In Simon Armitage's "A Vision", a "full-blown balsa-wood town" presents a "vision" of the future. Its many details, such as "board-game suburbs," offer a game to play in which "people like us" live among "bottle-banks" and "electric cars." As "a true, legible script", this story of the future offers a form of "true" communication. But the poem's final quatrain finds the model in a landfill, "unlived in and now fully extinct". The disposal of the model may appear to erase its utopian game, but the story of the loss of "a vision" prevents its loss, as the poem establishes its own "legible script" that deletes and rescues the vision it describes. (Andrew Shields, #111words, 17 January)
Today in Basel, I drove through a highway tunnel with the date of its construction above the entrance: 1985. I only moved here in 1995, so I don't remember what the site looked like before then, and that tunnel is just part of the landscape. In fact, since I was born in the United States in 1964, modern highways in general have always determined the landscape of my life, along with their necessary counterparts: parking places, parking lots, parking garages. Yet this landscape is a twentieth-century invention that is still spreading today, as was confirmed after I left that tunnel when I drove past a parking garage that opened last year. (Andrew Shields, #111words, 18 January)
The speaker in Andrew Marvell's "To His Coy Mistress" sexually propositions a woman – for a second time. The demonstrative pronoun in the second line refers to a previous "coy" action of hers. As he wouldn't call her that if she had accepted his proposition, she must have rejected him beforehand. Further, he accuses her of duplicity: he assumes that she is pretending to not want him but actually does, with "coyness" as a delaying action to extend the pleasure of being courted. The speaker's consideration of "time" exaggerates that delaying game to expose it as ridiculous, end the game of "coyness", and play a game he hopes he will enjoy more. (Andrew Shields, #111words, 19 January)
Near the end of Virginia Woolf's "To the Lighthouse", Lily Briscoe engages in a long reverie about the late Mrs. Ramsay and ponders how understanding her requires at least "fifty pairs of eyes". This image might seem like it should stand for how this novel works, but in fact, it's more appropriate to Woolf's earlier "Jacob's Room", which is hardly ever told from the title character's perspective. Instead, other people in Jacob's life reflect on him, and they are frequently left even more puzzled by him than Lily is by Mrs. Ramsay. Ultimately, all those "pairs of eyes" cannot figure him out, and Jacob remains a cipher in his own novel. (Andrew Shields, #111words, 20 January)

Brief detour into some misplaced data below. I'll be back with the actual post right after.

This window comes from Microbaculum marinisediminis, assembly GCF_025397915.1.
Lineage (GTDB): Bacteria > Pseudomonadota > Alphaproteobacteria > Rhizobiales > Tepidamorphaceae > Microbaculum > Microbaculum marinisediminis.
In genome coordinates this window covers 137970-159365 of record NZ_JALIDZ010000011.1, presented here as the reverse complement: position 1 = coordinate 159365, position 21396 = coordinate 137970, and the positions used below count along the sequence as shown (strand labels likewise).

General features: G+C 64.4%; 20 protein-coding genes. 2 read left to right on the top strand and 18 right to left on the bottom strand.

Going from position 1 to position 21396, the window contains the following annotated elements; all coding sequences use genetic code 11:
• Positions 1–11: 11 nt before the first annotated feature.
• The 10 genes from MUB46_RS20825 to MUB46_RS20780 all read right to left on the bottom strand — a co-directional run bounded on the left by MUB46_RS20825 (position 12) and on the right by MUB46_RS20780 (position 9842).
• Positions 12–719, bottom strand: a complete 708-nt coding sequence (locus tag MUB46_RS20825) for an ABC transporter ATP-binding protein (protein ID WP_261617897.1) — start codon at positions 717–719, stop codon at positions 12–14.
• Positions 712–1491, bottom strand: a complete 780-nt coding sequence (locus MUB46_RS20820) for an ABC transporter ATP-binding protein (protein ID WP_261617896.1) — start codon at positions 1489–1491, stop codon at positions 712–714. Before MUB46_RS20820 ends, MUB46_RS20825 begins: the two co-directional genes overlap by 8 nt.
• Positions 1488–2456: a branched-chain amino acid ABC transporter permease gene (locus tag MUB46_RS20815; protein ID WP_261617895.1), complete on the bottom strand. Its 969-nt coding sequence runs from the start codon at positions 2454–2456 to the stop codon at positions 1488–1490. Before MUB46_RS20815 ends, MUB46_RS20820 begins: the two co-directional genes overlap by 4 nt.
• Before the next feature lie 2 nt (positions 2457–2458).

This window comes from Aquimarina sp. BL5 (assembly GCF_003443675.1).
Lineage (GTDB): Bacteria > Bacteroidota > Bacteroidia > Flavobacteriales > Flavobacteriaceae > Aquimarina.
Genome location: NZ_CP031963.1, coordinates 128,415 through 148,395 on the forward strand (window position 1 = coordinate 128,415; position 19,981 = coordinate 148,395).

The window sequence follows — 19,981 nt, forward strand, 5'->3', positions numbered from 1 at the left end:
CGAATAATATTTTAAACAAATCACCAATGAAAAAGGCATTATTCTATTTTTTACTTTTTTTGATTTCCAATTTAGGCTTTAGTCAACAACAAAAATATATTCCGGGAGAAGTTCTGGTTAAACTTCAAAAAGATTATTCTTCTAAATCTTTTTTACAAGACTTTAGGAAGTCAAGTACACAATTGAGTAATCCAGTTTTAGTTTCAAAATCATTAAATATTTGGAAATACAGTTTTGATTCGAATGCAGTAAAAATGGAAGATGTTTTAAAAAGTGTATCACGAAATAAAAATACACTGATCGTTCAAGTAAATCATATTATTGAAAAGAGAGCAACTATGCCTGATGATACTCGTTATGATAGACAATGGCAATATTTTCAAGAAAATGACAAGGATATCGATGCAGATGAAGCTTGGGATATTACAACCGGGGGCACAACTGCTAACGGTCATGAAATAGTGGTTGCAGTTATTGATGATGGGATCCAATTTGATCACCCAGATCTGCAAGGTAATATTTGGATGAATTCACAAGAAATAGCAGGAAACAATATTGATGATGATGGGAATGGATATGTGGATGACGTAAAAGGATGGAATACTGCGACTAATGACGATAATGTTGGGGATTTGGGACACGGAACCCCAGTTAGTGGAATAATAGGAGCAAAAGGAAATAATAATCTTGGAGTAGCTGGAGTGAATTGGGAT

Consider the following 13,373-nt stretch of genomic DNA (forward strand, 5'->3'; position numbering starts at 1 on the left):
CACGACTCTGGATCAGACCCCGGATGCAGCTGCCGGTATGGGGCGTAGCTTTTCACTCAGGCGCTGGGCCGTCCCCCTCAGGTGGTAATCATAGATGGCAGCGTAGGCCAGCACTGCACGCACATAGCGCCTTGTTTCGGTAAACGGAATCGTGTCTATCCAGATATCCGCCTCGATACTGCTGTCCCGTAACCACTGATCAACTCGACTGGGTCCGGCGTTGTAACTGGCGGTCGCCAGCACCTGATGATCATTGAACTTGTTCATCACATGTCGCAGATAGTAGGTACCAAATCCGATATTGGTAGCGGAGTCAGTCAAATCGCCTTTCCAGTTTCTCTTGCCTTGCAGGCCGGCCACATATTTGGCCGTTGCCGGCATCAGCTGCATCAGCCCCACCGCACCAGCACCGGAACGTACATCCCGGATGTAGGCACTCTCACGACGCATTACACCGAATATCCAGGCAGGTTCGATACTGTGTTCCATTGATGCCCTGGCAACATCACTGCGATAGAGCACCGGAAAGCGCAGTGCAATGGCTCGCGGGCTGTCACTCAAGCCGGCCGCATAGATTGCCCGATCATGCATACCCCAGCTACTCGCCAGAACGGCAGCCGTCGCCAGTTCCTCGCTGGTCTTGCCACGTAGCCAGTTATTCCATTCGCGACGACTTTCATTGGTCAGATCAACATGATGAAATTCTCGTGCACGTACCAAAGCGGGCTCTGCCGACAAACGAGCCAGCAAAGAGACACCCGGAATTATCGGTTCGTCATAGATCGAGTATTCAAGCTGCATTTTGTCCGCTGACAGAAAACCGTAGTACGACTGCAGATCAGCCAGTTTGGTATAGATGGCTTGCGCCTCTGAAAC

“One wanted fifty pairs of eyes to see with, she reflected. Fifty pairs of eyes were not enough to get round that one woman with, she thought.” (Virginia Woolf, “To The Lighthouse”)
What happens when you answer a rhetorical question? On morning walks, the narrator of Jackie Kay's "Timing" sees two people she calls the grandmother and the granddaughter. One morning, when the grandmother glares at her, she dismisses it: "How do I know what's inside the old lady's head?" The rhetorical question implies it's impossible to read minds, but before and after this, the narrator twice tries to do so: first, the woman's gaze "looks unsettled"; then, the woman holds the girl's hand "a little too firmly". So the rhetorical question dismisses mind reading, but the scene as a whole offers two ways to do so as non-rhetorical answers to that question. (Andrew Shields, #111words, 21 January)
The grandmother in her blue padded coat stares at me and looks unsettled. She has given me this look ever since she realized our paths cross every day. Perhaps she dislikes fate. I don't know. How do I know what's inside the old lady's head? She takes her granddaughter's hand and holds it a little too firmly until we've passed each other, silently, meaningfully. One hand on her brolly and the other holding her granddaughter's on their way to school. (Jackie Kay, "Timing")